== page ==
The so-called Paris Agreement, brokered in December 2015, was signed by 175 countries on Friday, at U.N. headquarter in New York. The agreement will come into force once 55 countries representing at least 55 per cent of global emissions formally join it, a process initially expected to take until 2020. The Agreement does not provide for a punitive based compliance regime, but an expert based committee will oversee its implementation.
Many countries, including France, the U.S. and Canada, pledged to ratify the deal by the end of the year. 15 nations – most of them small islands such as Fiji, Barbados, Belize, Maldives and Mauritius – not only signed, but ratified the agreement on Friday.
China, the world’s top carbon emitter, announced it would “finalise domestic procedures” to ratify the agreement before the G20 summit in China in September. The United States, the world’s second-largest emitter, reiterated its intention to ratify this year, as did Canadian Prime Minister Justin Trudeau and the leaders of Mexico and Australia. Maros Sefcovic, the energy chief of another top emitter, the 28-nation European Union, also said the EU wanted to be in the “first wave” of ratifying countries.
French President Francois Hollande, the first to sign in recognition of his key role in achieving the December agreement, said he would ask parliament to ratify it by this summer. The Paris Agreement was a major breakthrough in U.N. climate negotiations, which for years were slowed by disputes between rich and poor countries over who should do what.
Under the agreement, countries set their own targets for reducing emissions of carbon dioxide and other greenhouse gases. The targets are not legally binding, but countries must update them every five years. Already, states face pressure to do more. Scientific analyses show the initial set of targets that countries pledged before Paris don’t match the agreement’s long-term goal to keep global warming below 2°C (3.6°F), compared with pre-industrial times. Global average temperatures have already climbed by almost 1°C. Last year was the hottest on record.
The mechanism to deliver GHG emissions reductions under the Agreement is based on “intended nationally determined contributions” or “INDCs” which are to be made publically available. An INDC is akin to a pledge by a state, or a grouping of states (e.g. the European Union) to curb GHG emissions in the way outlined. The success of the Agreement will of course be based on how ambitious those INDCs are. By the start of the twenty-first session of the Conference of the Parties (“COP21”), 160 submissions had been made to the United Nations, representing 188 countries (including the EU on behalf of its member states).INDCs are subject to mandatory periodic review. Every five years from 2020 the INDCs are to be reviewed.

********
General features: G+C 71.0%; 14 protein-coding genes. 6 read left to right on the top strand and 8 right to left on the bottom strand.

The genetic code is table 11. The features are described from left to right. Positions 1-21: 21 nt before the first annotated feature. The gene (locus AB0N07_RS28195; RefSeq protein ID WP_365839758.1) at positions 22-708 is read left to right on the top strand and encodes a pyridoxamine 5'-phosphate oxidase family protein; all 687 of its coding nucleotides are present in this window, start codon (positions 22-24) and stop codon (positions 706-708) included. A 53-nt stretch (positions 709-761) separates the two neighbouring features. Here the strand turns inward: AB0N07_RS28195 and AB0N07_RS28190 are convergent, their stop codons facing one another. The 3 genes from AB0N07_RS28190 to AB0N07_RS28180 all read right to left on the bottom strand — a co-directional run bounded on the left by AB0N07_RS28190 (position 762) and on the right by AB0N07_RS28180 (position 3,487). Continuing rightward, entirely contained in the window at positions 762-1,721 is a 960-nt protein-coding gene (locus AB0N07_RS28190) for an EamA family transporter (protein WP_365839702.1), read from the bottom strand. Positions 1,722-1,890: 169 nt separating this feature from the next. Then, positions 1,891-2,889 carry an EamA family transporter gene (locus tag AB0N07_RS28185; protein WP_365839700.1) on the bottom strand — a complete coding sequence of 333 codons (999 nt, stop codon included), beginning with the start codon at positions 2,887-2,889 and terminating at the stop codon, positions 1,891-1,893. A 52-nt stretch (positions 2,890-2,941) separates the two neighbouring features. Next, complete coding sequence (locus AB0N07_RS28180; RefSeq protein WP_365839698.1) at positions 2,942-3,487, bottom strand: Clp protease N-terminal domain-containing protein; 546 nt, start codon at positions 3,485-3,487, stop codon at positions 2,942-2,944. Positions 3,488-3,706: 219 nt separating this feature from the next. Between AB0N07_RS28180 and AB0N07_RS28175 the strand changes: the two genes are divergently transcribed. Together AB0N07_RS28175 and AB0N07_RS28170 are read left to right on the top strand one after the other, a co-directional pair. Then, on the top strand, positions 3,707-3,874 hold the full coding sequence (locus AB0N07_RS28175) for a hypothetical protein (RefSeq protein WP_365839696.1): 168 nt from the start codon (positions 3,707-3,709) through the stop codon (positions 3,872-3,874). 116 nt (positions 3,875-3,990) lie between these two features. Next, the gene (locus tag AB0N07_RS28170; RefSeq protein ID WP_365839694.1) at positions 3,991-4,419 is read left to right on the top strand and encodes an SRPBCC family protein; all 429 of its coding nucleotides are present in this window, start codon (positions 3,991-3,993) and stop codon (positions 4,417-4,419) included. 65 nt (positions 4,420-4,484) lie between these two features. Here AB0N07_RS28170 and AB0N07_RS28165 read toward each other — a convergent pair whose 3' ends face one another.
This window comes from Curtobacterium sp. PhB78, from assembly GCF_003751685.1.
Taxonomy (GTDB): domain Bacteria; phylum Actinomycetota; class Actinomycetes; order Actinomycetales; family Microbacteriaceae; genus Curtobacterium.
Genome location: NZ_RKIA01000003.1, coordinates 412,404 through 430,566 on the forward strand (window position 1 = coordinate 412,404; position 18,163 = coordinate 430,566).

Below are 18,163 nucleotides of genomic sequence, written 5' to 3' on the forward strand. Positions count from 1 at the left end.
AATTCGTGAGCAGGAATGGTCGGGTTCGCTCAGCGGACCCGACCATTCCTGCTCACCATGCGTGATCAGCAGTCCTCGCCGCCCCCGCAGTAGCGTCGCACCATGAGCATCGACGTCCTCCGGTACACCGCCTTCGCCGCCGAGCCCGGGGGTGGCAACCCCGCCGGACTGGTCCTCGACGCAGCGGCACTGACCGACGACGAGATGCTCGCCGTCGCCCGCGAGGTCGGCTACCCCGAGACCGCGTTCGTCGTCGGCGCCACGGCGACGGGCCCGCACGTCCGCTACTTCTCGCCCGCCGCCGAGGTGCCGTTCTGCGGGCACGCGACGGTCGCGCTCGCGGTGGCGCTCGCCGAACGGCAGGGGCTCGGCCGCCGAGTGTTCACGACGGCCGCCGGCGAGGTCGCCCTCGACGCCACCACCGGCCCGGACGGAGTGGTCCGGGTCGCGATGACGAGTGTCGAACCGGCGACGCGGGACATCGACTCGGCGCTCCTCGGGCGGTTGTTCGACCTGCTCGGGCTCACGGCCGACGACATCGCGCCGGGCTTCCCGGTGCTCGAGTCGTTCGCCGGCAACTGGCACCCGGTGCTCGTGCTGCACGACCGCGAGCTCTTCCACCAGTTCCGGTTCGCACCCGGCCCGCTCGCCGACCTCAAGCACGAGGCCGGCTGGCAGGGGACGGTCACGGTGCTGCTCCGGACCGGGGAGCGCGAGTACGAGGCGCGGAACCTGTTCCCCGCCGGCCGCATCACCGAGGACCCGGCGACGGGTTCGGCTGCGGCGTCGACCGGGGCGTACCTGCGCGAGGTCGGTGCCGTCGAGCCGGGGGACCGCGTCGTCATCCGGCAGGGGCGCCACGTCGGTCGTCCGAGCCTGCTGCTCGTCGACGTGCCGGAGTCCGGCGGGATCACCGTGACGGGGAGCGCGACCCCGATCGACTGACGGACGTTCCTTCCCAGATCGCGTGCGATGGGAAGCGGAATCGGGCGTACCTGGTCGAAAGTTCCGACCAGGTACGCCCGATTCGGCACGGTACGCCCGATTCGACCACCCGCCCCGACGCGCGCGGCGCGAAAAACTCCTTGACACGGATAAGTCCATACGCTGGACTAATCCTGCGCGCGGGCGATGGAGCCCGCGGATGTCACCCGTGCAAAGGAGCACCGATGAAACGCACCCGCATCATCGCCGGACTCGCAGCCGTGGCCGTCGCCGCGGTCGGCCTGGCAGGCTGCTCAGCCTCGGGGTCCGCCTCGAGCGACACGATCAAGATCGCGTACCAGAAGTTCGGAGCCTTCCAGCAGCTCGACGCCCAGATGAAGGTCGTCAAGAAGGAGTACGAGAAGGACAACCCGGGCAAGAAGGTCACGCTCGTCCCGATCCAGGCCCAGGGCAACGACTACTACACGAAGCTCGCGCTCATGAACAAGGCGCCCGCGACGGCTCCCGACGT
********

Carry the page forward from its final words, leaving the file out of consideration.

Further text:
Mitigation and adaptation
Mitigation and adaptation relates to the reduction of GHG emissions and adaptation to the effects of climate change. Parties are aiming to reach global peaking of GHG emissions as soon as possible, and parties shall pursue domestic mitigation measures to ensure that the overall increase in global average temperatures stays well below 2°C above pre-industrialised levels. Developed countries are required to maintain “economy-wide absolute emissions targets” and developing countries are required to move, over time, to a similar emissions target framework. Parties are required to engage in efforts to progress adaptation initiatives sustainably. Interestingly the Agreement does not contain any sectoral references to how this may or may not be done, except that it makes express reference to the importance of food production. Adaptation and mitigation measures are not to threaten food production.
Loss and damage
States will cooperate to provide support (without liability to compensate) for loss and damage caused by climate change. Parties are required to enhance activity in areas of research and development on loss and damage mitigation, for instance early warning systems, emergency preparedness, risk assessment, and others.
Developed parties are to provide financial support for climate change initiatives (currently this is in the region of 100 billion dollars) to developing countries.
The development and deployment of technology to address climate change and reduce GHG emissions is recognized as a key aspect in the effort to keep a rise in global temperature to below 2 degrees Celsius. Countries are also encouraged to cooperate in their efforts with technology development and transfer. The financing to be provided under the Agreement is intended to further facilitate access to technology for developing countries.
Countries are to drive their own capacity building agendas, however developed countries are to also “enhance support” for capacity building activities in developing country parties. Progress should be regularly communicated and made publicly available.
Transparency of Action
In order to build trust and confidence in the process and, to be frank, to allow country to country peer pressure to be applicable and for the compliance measures to be more effective, significant transparency measures are built into the Agreement including regular disclosures by parties. Parties are required to disclose information relating to, for instance, current national emissions, and information required to assess progress towards fulfillment of INDCs.
This is another periodic review built into the Agreement. It is a periodic check on the implementation of the Agreement. The first global stocktake will take place in 2023, and every five years thereafter. Period reviews are reasonably common in recent EU energy and environment legislation, and such reviews have resulted in significant legislative changes where the original legislation was seen to be failing to meet its objective(s).